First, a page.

Why WEEE-cycle?

Each year in the UK, businesses throw away one million tonnes of Waste Electric and Electronic Equipment (WEEE)*.

SMEs generate 60% of all commercial waste in England and Wales, so it’s critical that all users of electrical equipment understand what WEEE means for them – and it’s worrying that only 1 in 8 SMEs are aware of the legislation unprompted.

There’s no doubt that WEEE is a widespread issue. In fact, Britain is the fifth highest producer of WEEE per head.

Many sectors believe that WEEE is only relevant to businesses in the electrical sector – this is untrue. In fact, if you use computers, a photocopier, or even equipment in your staff kitchen, you need to be aware of what WEEE is and how to manage it responsibly.

What is WEEE?

 The WEEE Regulations came into force on 2 January 2007 and includes most products that have a plug or need a battery, such as cookers, radios, TVs, electric drills, smoke detectors etc.

The European WEEE Directive applies the principle of producer responsibility. This concept ensures that manufacturers and importers of products bear a degree of responsibility for the environmental impacts of their products throughout the products’ life-cycles.

Under the WEEE Regulations a producer is any company who places Electric and Electronic Equipment (EEE) onto the UK market by importing, re-branding or manufacturing own brand products.

There are a number of obligations placed on producers. These include; registration with a ‘Producer Compliance Scheme’, ensuring that all new EEE is marked with the necessary symbols, providing information on reuse and treatment as well as environmentally sound disposal of WEEE.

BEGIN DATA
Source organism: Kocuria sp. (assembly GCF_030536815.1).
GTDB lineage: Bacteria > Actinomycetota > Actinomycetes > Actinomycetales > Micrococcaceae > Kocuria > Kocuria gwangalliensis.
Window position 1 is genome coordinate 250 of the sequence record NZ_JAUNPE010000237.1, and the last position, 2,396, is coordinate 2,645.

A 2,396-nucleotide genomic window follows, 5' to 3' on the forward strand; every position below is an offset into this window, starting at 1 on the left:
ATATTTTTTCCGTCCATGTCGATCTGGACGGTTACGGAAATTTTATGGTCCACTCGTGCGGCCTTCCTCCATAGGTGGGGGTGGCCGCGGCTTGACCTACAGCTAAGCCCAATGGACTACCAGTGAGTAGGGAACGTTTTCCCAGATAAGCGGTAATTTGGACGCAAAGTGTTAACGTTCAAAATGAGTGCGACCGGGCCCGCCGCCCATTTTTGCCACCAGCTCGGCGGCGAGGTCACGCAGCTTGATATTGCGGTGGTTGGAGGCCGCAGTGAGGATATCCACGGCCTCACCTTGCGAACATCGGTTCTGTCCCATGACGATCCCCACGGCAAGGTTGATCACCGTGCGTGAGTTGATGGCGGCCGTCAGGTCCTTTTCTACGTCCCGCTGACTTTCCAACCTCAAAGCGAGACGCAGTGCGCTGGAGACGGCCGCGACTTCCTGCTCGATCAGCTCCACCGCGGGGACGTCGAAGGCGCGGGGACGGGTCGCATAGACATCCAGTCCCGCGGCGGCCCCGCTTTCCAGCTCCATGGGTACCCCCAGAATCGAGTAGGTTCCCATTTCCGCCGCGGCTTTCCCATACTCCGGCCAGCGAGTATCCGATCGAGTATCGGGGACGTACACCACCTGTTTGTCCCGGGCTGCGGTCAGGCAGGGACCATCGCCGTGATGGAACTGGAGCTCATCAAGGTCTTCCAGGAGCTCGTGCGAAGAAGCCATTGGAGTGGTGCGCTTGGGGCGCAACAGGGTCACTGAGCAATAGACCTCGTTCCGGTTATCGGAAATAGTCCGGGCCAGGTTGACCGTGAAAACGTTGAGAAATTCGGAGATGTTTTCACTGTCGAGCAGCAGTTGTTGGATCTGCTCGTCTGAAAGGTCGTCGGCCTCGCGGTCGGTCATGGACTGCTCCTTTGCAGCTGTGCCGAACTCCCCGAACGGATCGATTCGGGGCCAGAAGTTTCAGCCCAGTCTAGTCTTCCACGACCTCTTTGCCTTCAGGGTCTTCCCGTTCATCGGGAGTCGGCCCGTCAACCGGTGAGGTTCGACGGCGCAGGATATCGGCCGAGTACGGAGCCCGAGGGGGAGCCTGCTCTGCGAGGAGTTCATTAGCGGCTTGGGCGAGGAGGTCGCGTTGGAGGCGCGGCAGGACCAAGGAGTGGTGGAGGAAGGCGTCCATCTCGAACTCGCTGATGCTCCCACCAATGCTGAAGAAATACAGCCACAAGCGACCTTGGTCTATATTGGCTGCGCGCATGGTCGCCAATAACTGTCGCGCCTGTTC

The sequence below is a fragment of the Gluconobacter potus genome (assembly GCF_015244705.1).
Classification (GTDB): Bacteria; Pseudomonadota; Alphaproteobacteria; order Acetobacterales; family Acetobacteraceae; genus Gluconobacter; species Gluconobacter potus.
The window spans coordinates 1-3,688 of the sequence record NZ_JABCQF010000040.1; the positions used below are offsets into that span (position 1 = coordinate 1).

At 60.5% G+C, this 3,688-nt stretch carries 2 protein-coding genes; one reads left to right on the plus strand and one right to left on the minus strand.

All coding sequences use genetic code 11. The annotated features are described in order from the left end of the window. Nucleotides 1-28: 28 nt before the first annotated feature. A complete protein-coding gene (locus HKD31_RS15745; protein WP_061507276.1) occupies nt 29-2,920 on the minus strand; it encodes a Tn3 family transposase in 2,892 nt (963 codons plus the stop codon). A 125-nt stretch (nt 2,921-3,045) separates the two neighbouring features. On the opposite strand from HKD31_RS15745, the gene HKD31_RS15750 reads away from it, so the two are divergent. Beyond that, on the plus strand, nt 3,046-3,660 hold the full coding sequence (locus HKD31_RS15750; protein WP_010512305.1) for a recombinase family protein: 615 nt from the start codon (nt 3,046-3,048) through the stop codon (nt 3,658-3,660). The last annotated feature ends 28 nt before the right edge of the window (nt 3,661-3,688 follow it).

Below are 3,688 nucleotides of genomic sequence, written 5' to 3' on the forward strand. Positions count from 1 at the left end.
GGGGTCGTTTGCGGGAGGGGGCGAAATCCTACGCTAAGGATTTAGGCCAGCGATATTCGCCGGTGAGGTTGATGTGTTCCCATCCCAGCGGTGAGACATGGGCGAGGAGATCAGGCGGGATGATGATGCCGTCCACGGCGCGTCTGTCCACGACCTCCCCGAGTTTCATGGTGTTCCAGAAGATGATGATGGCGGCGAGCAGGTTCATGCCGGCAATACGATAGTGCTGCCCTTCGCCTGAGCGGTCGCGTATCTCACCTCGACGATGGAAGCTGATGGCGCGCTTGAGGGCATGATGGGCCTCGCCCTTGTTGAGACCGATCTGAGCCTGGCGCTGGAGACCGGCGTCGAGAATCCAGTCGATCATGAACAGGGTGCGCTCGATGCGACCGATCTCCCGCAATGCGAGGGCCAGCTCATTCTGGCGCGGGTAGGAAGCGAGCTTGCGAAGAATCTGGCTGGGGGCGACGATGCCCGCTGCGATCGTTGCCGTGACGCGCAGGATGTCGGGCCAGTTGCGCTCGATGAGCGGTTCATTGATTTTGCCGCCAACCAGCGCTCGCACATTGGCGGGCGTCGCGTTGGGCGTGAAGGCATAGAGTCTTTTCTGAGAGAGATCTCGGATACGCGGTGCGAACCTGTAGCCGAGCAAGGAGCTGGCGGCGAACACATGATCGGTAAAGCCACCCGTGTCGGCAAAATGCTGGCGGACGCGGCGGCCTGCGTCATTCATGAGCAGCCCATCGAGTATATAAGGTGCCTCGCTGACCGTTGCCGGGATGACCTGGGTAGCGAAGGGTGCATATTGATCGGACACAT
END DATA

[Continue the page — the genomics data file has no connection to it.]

The challenges …

WEEE can be a waste stream difficult to manage. This is largely due to many electrical items containing a mix of materials. For example, a TV can contain 6% metal and 50% glass. Plastics, precious metals and ceramics are also found in different types of items.

Recycling can also pose serious health risks, because some dangerous substances (such as mercury in fluorescent tubes) can be released during product processing. This means not all WEEE products can be recycled in the same way.

Overall, we can help reduce the amount of WEEE that goes to landfill and ensure we are compliant and on the right side of the law. For further information, please see link here

 

References

http://www.honestemploymentlaw.com/wp-content/uploads/2011/10/WEEE-Regulations-Awareness.pdf

http://ec.europa.eu/environment/waste/weee/pdf/final_rep_okopol.pdf 

 

 

About the author

Jas Bagri

Jas is part of Biffa’s digital team, writing a diverse range of content on a number on industry topics. Jas’s favourite subject to write about is recycling, so look out for her handy tips coming your way!